It’s Alcohol Awareness Month and I Don’t Care
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It’s Alcohol Awareness Month and I Don’t Care


Over on the Huffington Post, “Blogger and Sober Señorita” Kelly Fitzgerald wants us to know that April is Alcohol Awareness Month. To make us aware of the dangers of alcohol, she’s provided us with a bunch of statistics I didn’t bother reading. Why? Because statistics are boring. If you want to make a point, I’ve learned in recovery, you’ve got to tell a story.

Before attending 12-step meetings, I had little awareness of alcoholism, and just a vague inkling that alcohol was perhaps a problem. Sure, the 88,000 deaths that are annually attributed to excessive alcohol use is a shocking statistic, but I’d never personally met anyone who’d died from the disease. I wouldn’t have considered myself at any such risk. (Little did I know.)

Your ‘Math’ Meant Nothing to Me

Alcohol was my dad’s beer, sitting untouched in the fridge. My mom drank Bailey’s on Christmas Eve. In other words, my mother and father were both normal drinkers. Never mind that my family system was crippled by my dad’s sex addiction and issues with gambling, alcohol wasn’t a problem for my family when I was growing up. Alcohol wasn’t the problem when my older brother started using drugs—first pot, then heroin (funny how confused I was when the high school pot dealer told me he’d stopped hanging out with my brother because “Dude, your brother does drugs”). I mean, obviously yes, my brother’s drinking was a problem. But drinking wasn’t his biggest problem, right?

Nor was it mine, I thought. Even though right from the start, Bad Things Happened™ when I drank, I never pinned my problem on booze. Driving drunk the wrong way on the highway? A crazy night. Getting hammered and having to get my mom to call to get me out of work? (And subsequently getting fired—so much for being a “sandwich artist.) These things just sometimes happened. All teenagers drank, right? Had I read a statistic that said teen alcohol use kills 4,700 people each year, my eyes would have glazed over. Bad things happened, sure, but only truly terrible things happened to kids in after school specials and Public Service Announcements—not to me.

Tragedy, I thought, was more the result of bad luck than booze—and my luck was good. Especially in the early years, I was highly functioning. If someone had suggested to me that alcohol could damage my emotional stability, finances or career, or impact my family, friends and the people I worked with, I wouldn’t have believed them. You maybe, but not me. Although eventually it all began to unravel, I still had trouble relating any unmanageability in my life back to alcohol. Only after a decade of drinking did I begin to reluctantly acknowledge I had a problem—with sex. Even then, I had the most tenuous of ideas that my out-of-control sexual conduct in any way related to being constantly drunk.

Ignorance Wasn’t Bliss

I didn’t really become aware of alcohol and alcoholism until I went to AA, and started listening to stories. Although I don’t attend meetings any more, I first went to meetings at the recommendation of a therapist—probably to prove him wrong—and “kept coming back” for nearly seven years. They suggest newcomers try to identify with the feelings first. In my first copy of the Big Book, I underlined everything I could relate to. In the first chapter, when Bill described his “remorse, horror and hopelessness” after a night of drinking, I could relate. When he talked about “loneliness and despair,” I could recognize those feelings. Reading the literature and going to meetings, I began to see the point.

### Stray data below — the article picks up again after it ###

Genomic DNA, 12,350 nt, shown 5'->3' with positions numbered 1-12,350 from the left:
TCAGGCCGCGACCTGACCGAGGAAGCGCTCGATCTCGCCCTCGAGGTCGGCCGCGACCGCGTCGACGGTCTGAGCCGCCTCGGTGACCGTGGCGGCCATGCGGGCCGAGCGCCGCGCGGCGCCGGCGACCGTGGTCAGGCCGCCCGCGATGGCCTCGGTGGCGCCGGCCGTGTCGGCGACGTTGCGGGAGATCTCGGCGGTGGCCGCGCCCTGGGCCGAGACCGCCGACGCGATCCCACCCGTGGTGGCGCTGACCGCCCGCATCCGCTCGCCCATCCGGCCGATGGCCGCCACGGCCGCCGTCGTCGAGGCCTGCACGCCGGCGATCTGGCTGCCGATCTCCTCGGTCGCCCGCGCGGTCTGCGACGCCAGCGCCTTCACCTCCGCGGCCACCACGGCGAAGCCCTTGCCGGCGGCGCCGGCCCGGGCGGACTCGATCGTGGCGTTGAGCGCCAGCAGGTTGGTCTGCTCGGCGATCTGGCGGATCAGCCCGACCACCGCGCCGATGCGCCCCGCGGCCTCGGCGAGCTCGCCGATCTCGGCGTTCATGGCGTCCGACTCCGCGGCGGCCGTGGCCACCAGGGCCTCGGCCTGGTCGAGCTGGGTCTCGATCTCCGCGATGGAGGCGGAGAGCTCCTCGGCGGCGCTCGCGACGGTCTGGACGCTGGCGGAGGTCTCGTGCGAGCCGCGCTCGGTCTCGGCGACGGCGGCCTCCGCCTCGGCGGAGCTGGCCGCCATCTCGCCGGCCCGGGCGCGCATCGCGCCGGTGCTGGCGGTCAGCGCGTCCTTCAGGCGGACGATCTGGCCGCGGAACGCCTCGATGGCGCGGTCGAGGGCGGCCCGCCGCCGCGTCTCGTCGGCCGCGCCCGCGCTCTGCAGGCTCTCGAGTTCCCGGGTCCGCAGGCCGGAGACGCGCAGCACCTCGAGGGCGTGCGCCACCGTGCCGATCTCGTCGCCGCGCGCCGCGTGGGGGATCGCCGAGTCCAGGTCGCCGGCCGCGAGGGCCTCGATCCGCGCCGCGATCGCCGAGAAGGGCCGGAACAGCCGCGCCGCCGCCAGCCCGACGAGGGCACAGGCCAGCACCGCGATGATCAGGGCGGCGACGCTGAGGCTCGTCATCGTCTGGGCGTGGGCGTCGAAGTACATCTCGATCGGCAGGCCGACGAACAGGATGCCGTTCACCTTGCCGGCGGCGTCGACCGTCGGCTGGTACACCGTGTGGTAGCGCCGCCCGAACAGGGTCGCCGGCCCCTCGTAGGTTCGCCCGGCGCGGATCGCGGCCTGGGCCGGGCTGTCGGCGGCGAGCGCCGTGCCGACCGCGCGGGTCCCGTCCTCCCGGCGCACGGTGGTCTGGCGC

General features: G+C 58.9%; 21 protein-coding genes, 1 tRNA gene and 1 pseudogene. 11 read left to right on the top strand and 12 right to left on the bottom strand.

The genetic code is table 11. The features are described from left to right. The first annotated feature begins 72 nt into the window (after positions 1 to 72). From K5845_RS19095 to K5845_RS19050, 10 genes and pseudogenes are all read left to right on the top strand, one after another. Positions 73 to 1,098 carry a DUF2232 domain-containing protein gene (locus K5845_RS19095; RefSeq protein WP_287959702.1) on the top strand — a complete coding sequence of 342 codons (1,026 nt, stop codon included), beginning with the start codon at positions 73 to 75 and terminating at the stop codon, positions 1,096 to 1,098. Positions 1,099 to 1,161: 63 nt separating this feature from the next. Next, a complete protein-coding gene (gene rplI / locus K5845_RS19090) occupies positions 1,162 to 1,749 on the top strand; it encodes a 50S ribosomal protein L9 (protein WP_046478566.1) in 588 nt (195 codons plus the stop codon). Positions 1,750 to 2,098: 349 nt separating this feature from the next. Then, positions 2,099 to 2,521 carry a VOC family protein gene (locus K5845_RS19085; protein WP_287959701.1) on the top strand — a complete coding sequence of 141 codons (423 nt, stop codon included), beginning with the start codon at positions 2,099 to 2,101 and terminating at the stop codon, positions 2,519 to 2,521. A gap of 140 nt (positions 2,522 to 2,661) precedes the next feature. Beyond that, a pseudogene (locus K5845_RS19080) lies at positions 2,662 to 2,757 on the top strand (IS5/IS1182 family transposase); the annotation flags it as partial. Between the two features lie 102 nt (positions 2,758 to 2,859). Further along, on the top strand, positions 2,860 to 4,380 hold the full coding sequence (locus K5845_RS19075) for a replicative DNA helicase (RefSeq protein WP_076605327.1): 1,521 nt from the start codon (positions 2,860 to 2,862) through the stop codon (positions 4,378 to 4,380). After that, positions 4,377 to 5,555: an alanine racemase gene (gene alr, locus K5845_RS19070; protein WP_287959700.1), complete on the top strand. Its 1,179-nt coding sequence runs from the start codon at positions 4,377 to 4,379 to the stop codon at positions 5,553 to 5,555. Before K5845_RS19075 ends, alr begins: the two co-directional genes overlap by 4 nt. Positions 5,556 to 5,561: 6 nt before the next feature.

Listening to other alcoholics describing their lives and experiences, I found, was the best and perhaps only way I’d have been willing to learn about alcoholism. Statistics may say that alcohol is responsible for aggression and physical assaults, for example, but before I got sober, I never considered myself an angry person. Certainly I wasn’t violent—I worked in domestic violence prevention! And yet, when I was drinking, picking a fight with a stranger—altercations that sometimes escalated to physical violence—was one of my favorite ways to end the night. When I heard stories like mine at 12 step meetings, it all started making sense.

Turns out, I Qualified

Personally, I like stories—being a writer, that’s probably obvious. And yet I’m not the only one: there’s actually an impressive body of research that has determined that the most effective method of presenting data is through storytelling. There’s even some scientific explanation as to why stories can sometimes have a greater effect. “In listening to stories we tend to suspend disbelief in order to be entertained,” says John Allen Paulos, a Professor of Mathematics, “whereas in evaluating statistics we generally have an opposite inclination to suspend belief in order not to be beguiled.”

Google tells me that “awareness” is the ability to perceive, to feel, or to be conscious of something. It’s to be conscious of events. It means knowing one’s thoughts. It means feeling one’s emotions. The tragic irony of Alcohol Awareness Month is that alcohol’s primary function is to make a person unaware. I was an alcoholic unaware of my problem, and that unawareness increased with every drink. I didn’t believe the problem was booze, and statistics on alcoholism only emboldened my disbelief. It was listening to stories that broke through my denial.

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About Author

Melissa Petro is a freelance writer and writing instructor living in New York City. She has written for NY Magazine, The Guardian, Salon, The Daily Beast, The Huffington Post, Jezebel, xoJane, The Fix and elsewhere. She is the founder of Becoming Writers, a community organization that provides free and low cost memoir-writing workshops to new writers of all backgrounds and experiences.